1. physical health and wellbeing
  2. social competence
  3. emotional maturity
  4. language and cognitive skills
  5. communication skills and general knowledge.

Results for Queensland did not improve between 2012 and 2015. The next census is being undertaken in the first half of 2018.

Government taking action

The Queensland Government is taking action to give our children the foundation for learning later in life.

Government's actions

  • Pathways for Early Learning Development program is a new child-focussed family support initiative implemented in 12 communities across Queensland to improve the learning and development outcomes for children living in families that may be experiencing multiple and complex needs. Participating children and their parents and/or carers can access early learning development programs, supported playgroups, parenting programs, specialist services and home visiting support.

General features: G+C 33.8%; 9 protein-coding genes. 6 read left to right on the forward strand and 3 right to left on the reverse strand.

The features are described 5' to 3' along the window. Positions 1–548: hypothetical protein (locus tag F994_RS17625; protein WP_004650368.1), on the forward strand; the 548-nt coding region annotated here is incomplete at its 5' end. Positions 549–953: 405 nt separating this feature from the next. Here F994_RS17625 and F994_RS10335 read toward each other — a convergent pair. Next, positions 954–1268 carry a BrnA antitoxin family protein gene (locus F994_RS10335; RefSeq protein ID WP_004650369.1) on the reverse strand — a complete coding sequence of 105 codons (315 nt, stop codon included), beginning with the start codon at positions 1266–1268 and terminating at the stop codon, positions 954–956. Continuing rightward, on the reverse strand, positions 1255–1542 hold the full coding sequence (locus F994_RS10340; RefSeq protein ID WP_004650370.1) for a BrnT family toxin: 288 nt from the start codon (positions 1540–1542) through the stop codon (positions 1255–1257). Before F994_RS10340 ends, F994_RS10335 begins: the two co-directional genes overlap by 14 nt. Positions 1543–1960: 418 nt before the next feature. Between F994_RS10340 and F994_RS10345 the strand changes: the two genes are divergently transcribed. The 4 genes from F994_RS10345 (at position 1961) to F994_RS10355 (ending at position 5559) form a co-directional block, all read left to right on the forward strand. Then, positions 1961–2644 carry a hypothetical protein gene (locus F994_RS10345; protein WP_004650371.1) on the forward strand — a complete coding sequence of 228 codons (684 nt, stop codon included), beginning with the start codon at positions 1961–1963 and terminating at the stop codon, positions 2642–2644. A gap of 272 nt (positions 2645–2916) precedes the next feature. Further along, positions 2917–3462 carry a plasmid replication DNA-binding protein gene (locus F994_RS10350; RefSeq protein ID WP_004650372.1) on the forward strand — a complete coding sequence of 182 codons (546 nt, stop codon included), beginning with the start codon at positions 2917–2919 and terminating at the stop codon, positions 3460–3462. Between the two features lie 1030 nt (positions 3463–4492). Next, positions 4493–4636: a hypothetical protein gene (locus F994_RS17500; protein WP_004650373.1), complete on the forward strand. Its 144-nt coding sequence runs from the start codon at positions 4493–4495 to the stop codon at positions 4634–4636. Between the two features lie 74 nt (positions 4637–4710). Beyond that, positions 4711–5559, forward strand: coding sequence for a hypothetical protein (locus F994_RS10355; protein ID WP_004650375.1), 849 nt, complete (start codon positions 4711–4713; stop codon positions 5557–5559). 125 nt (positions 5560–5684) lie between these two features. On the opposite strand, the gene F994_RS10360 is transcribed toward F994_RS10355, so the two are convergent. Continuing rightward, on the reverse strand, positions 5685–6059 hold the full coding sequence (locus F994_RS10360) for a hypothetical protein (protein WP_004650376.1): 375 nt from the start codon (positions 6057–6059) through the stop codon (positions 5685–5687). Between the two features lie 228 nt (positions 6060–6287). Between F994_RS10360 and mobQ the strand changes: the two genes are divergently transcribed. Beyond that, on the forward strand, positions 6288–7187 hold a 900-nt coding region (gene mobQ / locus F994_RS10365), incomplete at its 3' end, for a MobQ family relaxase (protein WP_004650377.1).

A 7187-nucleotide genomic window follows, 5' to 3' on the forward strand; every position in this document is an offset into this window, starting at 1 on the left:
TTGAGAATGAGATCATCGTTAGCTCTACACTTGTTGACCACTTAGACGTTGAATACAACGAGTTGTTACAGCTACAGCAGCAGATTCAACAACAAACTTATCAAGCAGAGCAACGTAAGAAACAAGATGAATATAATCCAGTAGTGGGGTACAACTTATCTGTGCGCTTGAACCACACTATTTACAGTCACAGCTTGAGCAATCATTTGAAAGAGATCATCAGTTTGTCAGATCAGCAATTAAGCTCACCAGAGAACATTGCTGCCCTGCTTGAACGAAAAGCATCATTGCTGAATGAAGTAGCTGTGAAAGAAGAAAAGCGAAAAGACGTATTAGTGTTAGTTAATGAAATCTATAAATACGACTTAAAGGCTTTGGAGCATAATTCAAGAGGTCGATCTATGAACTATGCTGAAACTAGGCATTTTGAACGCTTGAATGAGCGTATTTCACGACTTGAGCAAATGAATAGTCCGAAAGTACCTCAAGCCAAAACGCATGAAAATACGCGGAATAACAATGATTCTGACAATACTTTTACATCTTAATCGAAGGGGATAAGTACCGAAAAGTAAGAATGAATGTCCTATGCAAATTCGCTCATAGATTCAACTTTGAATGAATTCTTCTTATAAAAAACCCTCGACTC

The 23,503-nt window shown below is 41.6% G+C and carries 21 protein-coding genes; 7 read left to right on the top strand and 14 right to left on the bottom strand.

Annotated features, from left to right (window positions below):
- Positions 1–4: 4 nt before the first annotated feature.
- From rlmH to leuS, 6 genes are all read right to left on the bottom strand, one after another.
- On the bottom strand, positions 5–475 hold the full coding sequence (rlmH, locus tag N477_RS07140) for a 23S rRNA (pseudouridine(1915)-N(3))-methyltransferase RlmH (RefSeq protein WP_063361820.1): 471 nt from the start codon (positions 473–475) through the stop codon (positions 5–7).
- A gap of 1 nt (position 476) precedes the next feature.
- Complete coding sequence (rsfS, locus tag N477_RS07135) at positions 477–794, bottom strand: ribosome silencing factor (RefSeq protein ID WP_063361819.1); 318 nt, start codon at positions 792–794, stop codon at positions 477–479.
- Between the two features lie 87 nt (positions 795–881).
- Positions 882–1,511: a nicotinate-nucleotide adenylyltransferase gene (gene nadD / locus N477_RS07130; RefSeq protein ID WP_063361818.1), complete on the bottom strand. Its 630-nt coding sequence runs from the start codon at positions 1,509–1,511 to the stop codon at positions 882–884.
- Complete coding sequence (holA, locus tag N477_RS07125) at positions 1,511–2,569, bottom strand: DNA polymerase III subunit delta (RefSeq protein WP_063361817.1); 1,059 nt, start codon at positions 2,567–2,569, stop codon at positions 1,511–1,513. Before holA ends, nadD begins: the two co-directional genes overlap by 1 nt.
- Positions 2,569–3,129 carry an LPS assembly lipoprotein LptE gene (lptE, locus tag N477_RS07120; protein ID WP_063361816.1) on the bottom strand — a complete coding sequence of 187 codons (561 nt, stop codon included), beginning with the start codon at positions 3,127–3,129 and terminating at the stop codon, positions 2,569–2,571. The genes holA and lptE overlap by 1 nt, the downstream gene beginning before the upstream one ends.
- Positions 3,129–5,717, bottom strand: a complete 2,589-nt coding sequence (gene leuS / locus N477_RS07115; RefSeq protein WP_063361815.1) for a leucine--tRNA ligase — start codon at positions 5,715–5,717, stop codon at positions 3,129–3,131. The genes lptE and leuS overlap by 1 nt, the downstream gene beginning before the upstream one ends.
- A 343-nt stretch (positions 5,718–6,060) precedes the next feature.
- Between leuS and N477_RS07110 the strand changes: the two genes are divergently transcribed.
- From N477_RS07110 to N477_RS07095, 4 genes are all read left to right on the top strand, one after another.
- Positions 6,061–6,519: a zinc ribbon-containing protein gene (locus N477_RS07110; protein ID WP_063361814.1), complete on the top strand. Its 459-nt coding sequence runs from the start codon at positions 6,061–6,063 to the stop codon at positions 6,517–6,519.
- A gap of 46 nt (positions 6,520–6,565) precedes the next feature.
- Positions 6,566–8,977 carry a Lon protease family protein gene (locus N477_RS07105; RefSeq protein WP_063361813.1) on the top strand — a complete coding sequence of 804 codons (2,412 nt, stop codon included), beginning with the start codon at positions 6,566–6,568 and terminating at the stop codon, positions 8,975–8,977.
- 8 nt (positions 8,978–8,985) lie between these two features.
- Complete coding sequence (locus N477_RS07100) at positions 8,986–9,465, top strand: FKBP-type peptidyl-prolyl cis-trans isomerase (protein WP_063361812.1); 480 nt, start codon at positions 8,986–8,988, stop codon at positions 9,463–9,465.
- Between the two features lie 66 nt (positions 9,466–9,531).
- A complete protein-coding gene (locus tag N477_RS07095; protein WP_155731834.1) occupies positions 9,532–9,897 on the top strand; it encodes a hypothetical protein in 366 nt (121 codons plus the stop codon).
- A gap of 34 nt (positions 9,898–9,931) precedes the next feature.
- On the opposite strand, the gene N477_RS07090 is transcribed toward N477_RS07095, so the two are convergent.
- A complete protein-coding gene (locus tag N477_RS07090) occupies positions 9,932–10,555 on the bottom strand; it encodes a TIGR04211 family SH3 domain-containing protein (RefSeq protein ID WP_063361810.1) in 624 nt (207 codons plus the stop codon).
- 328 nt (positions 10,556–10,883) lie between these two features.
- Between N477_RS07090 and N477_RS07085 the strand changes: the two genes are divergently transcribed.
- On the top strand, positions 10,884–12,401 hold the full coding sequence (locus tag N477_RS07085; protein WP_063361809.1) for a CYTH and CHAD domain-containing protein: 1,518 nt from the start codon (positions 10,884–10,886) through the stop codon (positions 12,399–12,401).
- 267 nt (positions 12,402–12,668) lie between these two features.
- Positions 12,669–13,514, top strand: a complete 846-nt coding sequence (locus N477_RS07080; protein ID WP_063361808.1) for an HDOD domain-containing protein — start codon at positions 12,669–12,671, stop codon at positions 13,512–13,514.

• Early Years Places are located in more than 50 communities across Queensland. Early Years Places have a mix of programs including playgroup, early childhood education and care, child and maternal health services, and family and parenting support.
  • An Early Years Plan will work across government agencies to support Queensland children’s early learning including early childhood and early schooling settings.
  • Investigate opportunities to expand access to kindergarten for three-year-old children, working with the Commonwealth Government.

Case studies

Last reviewed
8 June, 2018
Last updated
20 July, 2018